Emasculation and the Problem with the Contemporary 105-Pound Female Action Hero
There’s no small part of me that got a little annoyed at the number of people — viewers and critics — who insisted on making such a huge deal of Zoe Saldana’s weight in Colombiana. Sure, she weighs about 105 pounds and has arms not that dissimilar to Zelda in Pet Semetary.
But what annoys me are the large number of folks unwilling to suspend their disbelief for a waif-ish female action hero, but who are perfectly willing to do so for automobiles that turn into alien robots, superheroes who gain their power through power rings or 1940’s steroid machines, or even a pint-sized Matt Damon beating the shit out of a guy with a magazine. Really? Really? We can watch parachuting tanks engage in mid-air battle, but we draw the line at a lithesome woman beating the shit out of a average-sized Capo?
But there’s another part of me that gets it, that completely understood that criticism while watching Angelina Jolie and her meatless Ulnas take out dozens of brawny dudes in Salt. There is a real disconnect. Matt Damon may be pint-sized, Liam Neeson may be on the older side, and Hugh Jackman may not actually be capable of leaping into a moving helicopter, but, at the very least, these men — and most other action heroes — would at least be capable of finishing basic training in the military. Zoe Saldana and Angelina Jolie? Probably not. They probably wouldn’t even be admitted into the military under its minimum-weight restrictions.
But then it comes back to this: Why does Hollywood cast a woman like Zoe Saldana or Angelina Jolie as an action heroine? I think the answer is self-evident: Because a lot of the people attracted to action movies don’t want to see the kind of woman fit to be an action hero in these movies. Let’s face it: A lot of men simply don’t find the Linda Hamilton in Terminator types sexually attractive, and in the minds of Hollywood, sexual attractiveness seems to be a prerequisite. See also, Kate Beckinsale and Milla Jovovich. In fact, Michelle Rodriguez may be more suitable for these types of roles, but what do men say when they see Rodriguez? “She must be a lesbian.”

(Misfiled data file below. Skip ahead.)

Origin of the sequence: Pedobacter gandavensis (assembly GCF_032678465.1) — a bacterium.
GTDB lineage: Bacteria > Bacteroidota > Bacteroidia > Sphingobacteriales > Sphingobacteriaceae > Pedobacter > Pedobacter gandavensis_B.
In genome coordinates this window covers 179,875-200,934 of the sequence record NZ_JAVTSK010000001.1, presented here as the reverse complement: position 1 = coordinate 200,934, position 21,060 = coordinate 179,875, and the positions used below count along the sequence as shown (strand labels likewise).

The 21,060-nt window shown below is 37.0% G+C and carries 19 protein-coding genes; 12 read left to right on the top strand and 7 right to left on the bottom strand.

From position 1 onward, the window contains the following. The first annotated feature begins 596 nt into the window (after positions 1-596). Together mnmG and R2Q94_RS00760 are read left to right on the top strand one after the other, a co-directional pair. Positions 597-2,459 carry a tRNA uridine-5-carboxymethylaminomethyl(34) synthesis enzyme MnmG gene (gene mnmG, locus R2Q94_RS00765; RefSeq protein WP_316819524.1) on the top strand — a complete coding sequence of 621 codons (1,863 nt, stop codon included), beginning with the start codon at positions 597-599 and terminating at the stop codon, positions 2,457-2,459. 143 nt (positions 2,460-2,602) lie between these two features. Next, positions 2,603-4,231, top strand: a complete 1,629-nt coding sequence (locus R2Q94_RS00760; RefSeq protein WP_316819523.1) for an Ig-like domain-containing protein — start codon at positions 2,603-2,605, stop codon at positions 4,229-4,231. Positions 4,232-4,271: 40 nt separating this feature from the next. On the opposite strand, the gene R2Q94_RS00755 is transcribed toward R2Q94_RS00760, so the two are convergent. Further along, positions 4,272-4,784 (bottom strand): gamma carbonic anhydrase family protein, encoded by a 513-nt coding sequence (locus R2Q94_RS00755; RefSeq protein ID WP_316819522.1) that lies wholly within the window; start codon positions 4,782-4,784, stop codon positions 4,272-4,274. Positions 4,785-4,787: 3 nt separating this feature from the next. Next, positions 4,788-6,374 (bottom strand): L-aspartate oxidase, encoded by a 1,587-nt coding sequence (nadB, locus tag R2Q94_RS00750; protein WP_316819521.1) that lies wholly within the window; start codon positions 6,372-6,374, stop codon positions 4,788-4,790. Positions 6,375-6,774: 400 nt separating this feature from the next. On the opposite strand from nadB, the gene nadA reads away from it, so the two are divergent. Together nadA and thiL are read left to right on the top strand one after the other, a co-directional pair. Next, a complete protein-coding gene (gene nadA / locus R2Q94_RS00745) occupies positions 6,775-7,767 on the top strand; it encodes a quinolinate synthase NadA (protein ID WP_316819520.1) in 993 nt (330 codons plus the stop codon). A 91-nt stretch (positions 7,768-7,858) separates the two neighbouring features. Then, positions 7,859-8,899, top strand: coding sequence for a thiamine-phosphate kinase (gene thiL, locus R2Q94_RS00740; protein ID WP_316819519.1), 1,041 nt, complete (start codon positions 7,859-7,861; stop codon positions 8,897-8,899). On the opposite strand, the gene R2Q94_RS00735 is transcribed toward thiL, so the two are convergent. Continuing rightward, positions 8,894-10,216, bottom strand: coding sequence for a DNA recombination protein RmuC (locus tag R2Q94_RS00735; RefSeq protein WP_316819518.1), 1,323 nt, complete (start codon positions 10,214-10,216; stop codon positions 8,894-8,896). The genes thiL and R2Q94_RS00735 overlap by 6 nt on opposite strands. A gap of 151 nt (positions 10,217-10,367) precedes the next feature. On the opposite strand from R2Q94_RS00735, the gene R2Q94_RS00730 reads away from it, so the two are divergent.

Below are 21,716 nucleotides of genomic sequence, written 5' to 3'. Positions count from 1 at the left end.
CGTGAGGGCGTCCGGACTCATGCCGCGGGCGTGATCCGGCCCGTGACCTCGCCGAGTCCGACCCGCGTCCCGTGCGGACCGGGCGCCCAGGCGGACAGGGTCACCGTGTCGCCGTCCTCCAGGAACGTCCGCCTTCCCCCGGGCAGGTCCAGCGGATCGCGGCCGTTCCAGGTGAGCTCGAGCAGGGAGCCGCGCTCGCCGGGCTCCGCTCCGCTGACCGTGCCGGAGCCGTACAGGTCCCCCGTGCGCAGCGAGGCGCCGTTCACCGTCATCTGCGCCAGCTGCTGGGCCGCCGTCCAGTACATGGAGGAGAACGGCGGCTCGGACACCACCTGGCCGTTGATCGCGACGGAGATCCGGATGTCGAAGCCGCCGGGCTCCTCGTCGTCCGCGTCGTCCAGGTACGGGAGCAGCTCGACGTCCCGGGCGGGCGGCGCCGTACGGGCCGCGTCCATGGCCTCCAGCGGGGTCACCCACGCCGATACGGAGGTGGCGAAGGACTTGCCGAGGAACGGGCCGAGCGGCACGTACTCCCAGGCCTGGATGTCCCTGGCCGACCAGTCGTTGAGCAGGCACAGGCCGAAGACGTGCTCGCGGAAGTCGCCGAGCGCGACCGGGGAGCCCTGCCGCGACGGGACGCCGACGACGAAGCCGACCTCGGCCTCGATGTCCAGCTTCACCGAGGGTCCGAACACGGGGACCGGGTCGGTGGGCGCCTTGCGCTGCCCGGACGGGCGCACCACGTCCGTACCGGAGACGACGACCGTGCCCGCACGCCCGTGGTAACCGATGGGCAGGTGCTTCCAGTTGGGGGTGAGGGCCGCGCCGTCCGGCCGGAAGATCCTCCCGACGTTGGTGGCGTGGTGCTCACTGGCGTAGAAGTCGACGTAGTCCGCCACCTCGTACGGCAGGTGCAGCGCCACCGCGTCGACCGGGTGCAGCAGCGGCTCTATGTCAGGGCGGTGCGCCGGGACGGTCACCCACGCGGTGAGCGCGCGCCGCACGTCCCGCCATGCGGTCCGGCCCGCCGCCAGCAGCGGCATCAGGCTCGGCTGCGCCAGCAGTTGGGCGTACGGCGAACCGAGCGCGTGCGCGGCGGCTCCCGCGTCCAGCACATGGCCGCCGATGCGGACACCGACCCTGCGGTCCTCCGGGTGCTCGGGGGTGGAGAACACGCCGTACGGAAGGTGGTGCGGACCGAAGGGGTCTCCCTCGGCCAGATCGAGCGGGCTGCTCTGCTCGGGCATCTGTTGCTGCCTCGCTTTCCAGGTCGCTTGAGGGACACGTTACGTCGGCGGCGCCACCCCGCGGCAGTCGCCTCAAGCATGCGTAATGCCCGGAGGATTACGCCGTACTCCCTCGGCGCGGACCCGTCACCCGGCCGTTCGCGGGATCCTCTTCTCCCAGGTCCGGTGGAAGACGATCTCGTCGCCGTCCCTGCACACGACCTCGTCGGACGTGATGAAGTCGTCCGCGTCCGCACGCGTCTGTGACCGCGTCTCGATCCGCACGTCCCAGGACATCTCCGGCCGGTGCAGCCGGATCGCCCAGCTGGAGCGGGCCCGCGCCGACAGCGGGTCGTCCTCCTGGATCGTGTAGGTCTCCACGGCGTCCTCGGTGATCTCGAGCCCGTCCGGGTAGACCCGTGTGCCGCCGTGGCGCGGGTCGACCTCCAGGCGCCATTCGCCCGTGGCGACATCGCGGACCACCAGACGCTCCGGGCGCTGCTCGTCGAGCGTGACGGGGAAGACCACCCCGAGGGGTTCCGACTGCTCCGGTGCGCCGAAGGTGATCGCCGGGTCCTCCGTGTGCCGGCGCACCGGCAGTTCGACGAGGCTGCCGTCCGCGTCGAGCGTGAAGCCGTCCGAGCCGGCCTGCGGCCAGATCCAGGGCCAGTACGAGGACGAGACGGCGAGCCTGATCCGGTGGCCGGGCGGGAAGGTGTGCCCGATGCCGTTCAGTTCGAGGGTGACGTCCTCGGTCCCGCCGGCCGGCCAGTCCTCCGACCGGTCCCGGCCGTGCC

I’m not saying that this is the type of thinking that goes on with our more socially progressive readership — in fact, it’s probably not. But the majority male moviegoers are more conservative in their thinking, are intimidated by women with well-defined biceps, and are incapable of categorizing a more bulked-up woman into the confines of their narrow little minds without assuming she must want to be a man. The country has seen a lot of progress over the last 30 years, but there are plenty of moviegoers who are still unwilling to accept — and pay to see — a female shit-kicker unless she also looks more delicate and fragile. How else can we explain the uber-femininity of the majority of, say, the women on this list? And two of the women on that list perhaps capable of real-life ass kickings — Alice Braga and Michelle Rodriguez — aren’t exactly burning up the box-office.
So, I’m actually excited to see how Haywire fares at the box office this fall. Will movie-going audiences accept and pony up $10 to see former MMA fighter Gina Carano in Soderbergh’s action flick, and will they do so without resorting to a certain brand of name-calling defensiveness: “WTF? She looks like a dude. Is she some kind of tranny?” Because 1) that’s not cool you narrow-minded little shits, 2) she’s f*cking super hot and that doesn’t make me gay for thinking so (and if you’re the type to think so, who f*cking cares), and 3) she could kick your ass up and down the playing field, asshole.
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